This past weekend, I went to adopt a dog. This was a big step for me since, as a young girl, I was bitten by my neighbor’s dog (and still have the scar to prove it). So, after months of petting dogs to get comfortable and reading “Dogs for Dummies” so I would have somewhat of a clue after the pup joined the Ettin clan, I was ready to bite the bullet and adopt a pooch. I searched the list and fell in love with little Bashful’s pictures. She was just so darn cute! I read her bio, and she seemed to have everything I was looking for – the right size, a good age, and that nice, brown, low-shedding fur that I like.

On Sunday morning, I went to the adoption event, pages of notes in hand so I would know what to buy at the puppy store once little Bashful was mine. When I got there, she was just as cute as her photos… maybe even more so. And she was sweet, walking right up to me and sitting in my lap. What more could I want?

So, I was told to buy a collar while they got the paperwork ready. I opted to sit with her for another few minutes, saying things like, “I’m gonna be your puppy mommy.” (It’s true – I’m a total sap.) As the forms were coming my way, and I was really starting to bond with my new friend, a supervisor came over to me and said (while Bashful was still in my lap, mind you), “So, we decided that we’re not going to let you adopt this dog. She can only go to a home with other dogs. And by the way, she can’t live in the city, either.”  Had any of that that been in her bio? No. Had they told me that before I started to get excited and bond with her? No. Would I have even chosen her had I known this was the case? Of course not. So I left, feeling sad that I was not getting the new best friend I wanted, and deceived that something so important (a deal breaker, if you will) had not been stated upfront.

As I walked away, I thought to myself that the situation sounded oddly related to online dating. I’m sure we’ve all been in a situation where a profile says exactly what we want it to. We meet our date and everything seems to be going fine until…

BAM! – Your date tells you he doesn’t want children.

BAM! – She’s really just separated and not divorced.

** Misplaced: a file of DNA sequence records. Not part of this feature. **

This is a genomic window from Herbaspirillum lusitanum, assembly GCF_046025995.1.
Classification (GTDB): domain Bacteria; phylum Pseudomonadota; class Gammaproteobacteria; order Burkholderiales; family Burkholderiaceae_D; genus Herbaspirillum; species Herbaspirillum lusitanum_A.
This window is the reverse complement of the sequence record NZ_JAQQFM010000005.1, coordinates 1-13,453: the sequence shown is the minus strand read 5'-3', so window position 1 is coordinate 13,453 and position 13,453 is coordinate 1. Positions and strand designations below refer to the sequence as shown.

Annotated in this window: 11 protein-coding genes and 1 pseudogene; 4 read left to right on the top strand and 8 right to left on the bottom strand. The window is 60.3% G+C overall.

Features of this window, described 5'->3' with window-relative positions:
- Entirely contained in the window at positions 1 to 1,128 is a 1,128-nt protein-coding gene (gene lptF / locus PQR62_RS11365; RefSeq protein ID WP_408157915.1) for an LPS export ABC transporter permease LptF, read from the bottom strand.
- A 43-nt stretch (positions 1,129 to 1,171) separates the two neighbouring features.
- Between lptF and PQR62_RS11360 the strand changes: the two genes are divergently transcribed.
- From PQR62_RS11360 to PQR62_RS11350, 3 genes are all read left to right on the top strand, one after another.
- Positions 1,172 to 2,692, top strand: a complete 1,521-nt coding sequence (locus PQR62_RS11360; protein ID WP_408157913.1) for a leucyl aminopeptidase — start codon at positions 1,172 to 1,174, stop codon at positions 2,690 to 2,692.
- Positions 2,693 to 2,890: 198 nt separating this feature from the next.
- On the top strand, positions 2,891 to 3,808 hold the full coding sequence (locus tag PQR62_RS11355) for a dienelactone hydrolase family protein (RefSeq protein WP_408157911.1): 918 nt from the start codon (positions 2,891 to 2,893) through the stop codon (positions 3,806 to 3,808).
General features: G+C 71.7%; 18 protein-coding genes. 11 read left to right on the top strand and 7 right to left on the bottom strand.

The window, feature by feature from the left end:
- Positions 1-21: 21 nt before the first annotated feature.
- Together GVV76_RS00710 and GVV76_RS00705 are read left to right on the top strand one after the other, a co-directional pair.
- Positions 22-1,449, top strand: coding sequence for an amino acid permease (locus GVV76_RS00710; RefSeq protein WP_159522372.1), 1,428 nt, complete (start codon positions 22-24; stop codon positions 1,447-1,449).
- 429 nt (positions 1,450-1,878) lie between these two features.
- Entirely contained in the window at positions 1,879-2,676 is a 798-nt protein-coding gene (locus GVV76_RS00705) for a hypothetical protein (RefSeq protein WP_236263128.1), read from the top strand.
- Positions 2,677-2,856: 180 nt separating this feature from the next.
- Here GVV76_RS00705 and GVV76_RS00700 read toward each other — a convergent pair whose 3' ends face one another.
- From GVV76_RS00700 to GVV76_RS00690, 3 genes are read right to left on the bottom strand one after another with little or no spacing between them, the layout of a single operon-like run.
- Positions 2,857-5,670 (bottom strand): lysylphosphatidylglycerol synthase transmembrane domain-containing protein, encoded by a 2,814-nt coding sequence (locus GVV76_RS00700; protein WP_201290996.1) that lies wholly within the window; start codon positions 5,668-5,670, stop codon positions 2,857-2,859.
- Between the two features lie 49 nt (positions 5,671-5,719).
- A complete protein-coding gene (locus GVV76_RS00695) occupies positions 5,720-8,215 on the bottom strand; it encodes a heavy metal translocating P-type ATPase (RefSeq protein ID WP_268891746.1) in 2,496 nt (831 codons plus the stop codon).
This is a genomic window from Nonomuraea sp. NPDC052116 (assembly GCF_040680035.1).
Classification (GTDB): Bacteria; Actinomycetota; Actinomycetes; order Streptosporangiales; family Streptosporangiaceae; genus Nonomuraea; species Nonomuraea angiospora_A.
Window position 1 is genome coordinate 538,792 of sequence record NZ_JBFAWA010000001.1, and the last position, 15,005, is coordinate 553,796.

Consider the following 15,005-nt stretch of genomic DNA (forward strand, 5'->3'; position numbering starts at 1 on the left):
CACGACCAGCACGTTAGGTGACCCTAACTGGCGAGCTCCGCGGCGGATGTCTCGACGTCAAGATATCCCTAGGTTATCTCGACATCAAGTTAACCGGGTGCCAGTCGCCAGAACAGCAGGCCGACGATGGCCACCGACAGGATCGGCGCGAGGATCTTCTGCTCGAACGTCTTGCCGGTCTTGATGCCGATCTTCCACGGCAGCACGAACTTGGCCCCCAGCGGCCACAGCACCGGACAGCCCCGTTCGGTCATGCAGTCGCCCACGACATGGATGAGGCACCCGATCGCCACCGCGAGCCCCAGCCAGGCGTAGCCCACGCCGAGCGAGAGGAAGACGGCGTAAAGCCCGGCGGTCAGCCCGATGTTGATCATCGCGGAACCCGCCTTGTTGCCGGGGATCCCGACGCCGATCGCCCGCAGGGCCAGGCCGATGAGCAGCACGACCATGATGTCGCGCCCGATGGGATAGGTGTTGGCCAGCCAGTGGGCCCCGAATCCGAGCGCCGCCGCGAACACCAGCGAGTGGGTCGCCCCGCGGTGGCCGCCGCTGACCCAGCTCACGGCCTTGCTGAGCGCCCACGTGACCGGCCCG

BAM! – She has four kids, but she only listed one.

BAM! – He said he’s not practicing, but he practically tuned out of the rest of the date when I ordered shrimp tempura.

In online dating, it’s so important that your deal breakers are out there front and center.  If you don’t want children, that’s fine! Just make sure you check that box off in your profile. If you’re extremely religious, that’s fine, too! Don’t underplay that fact simply to get more dates. The last thing you want is for someone to go out with you only to be disappointed because you didn’t disclose something really important in your profile. So don’t be bashful. Be true to yourself. You may go on fewer dates, but your dates will want you for you rather than for the person who is trying to appeal to everyone simply by not sharing the truth.

And this goes for searching, too. As hard as it may be, try not to fall in love with someone’s pictures and profile (just words on a page) before meeting in person. I know I’ll keep that in mind when it comes to any future pets, too. I want a dog who loves me for me – living in an apartment in downtown DC, having no other pets (besides Sir Quackers, my childhood stuffed duck), and just wanting to show him/her love and affection.

Erika Ettin is the Founder of A Little Nudge, where she helps people navigate the world of online dating. Her services include: writing unique profiles to get you noticed, helping to choose your best profile pictures, writing one-of-a-kind emails to get someone’s attention, and planning dates. Want to connect with Erika? Join her newsletter for updates and tips.
  1. Great analogy. I’m sorry you didn’t get the dog. I wish everyone would read this article and take it seriously. Telling the truth should make it easier to find the right person and avoid hurting someone else.

  2. You should have gotten another dog. There are many homeless pets who are dying for a place.

  3. 40 years of sharing my home with Golden Retrievers and I have never seen a good reason to look for my next best friend in a pet store. First, use the AKC and the library to try and narrow the list of breeds more likely to make a good match for you, your home and your lifestyle. Then, look for a respected breeder and/or a friend whose experience might be helpful. And always consider the local humane society. They want to help you and the homeless dogs they shelter. If you would like to “wrestle” with your pet, don’t get a Yorkie (though they can be great fun!). If you’re not into long walks and don’t have access to an off-leash park, don’t get a Golden (though some larger dogs can get along with minimal exercise). Finally, learn the basics of good training, making life better for you and the dog!

  4. My wife and I adopted a really friendly Terrier/Spaniel mix. Best thing we ever did. She died after 12 years of joy, almost 1 year to the day that my wife died. Iris, the dog, was so attached to my wife, she wouldn’t let her out of her sight. They loved each other so very much.

  5. I bought my dog online and he is the best ever! The breeder was in Sydney and sent me photos and I named him straight away. When I picked him up from perth airport he was terrified after the flight, got him home and gave him some food and water, 3 hours later he was playing away on the sofa with his new toys. And the name I chose for him when I saw the photos online is still his name now! Had him 2 years now.

Leave a comment

Your email address will not be published. Required fields are marked *